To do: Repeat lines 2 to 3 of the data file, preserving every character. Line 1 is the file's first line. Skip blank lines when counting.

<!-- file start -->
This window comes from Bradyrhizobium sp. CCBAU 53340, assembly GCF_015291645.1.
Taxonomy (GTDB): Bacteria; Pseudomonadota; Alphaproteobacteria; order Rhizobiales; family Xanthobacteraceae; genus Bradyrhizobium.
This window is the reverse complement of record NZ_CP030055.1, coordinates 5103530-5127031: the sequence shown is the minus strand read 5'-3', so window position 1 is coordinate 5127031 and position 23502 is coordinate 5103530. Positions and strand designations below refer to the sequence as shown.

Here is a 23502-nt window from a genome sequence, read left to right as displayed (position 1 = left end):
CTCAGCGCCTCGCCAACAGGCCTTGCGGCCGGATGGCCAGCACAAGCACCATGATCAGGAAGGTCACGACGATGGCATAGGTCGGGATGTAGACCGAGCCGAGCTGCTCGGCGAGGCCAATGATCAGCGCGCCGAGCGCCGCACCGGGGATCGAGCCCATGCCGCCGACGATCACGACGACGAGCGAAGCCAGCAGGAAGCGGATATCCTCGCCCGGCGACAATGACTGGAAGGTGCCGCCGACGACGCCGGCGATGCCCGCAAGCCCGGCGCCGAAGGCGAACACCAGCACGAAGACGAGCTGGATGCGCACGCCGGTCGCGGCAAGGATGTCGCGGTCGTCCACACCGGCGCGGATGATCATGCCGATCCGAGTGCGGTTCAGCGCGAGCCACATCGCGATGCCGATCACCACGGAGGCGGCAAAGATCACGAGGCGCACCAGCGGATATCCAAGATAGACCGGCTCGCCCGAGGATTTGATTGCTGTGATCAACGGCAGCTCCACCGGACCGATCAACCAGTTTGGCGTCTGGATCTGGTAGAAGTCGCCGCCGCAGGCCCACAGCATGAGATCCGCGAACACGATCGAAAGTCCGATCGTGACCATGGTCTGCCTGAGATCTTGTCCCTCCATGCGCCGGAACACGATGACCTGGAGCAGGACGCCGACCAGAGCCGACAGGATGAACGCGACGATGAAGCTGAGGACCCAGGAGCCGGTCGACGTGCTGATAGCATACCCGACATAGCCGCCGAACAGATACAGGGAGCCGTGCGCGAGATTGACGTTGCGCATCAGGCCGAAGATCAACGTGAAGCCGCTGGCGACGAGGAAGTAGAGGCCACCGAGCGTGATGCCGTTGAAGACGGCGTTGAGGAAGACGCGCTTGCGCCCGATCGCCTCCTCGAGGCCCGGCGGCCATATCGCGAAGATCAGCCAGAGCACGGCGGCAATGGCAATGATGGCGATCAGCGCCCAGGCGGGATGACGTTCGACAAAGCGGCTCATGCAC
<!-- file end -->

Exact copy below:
Taxonomy (GTDB): Bacteria; Pseudomonadota; Alphaproteobacteria; order Rhizobiales; family Xanthobacteraceae; genus Bradyrhizobium.
This window is the reverse complement of record NZ_CP030055.1, coordinates 5103530-5127031: the sequence shown is the minus strand read 5'-3', so window position 1 is coordinate 5127031 and position 23502 is coordinate 5103530. Positions and strand designations below refer to the sequence as shown.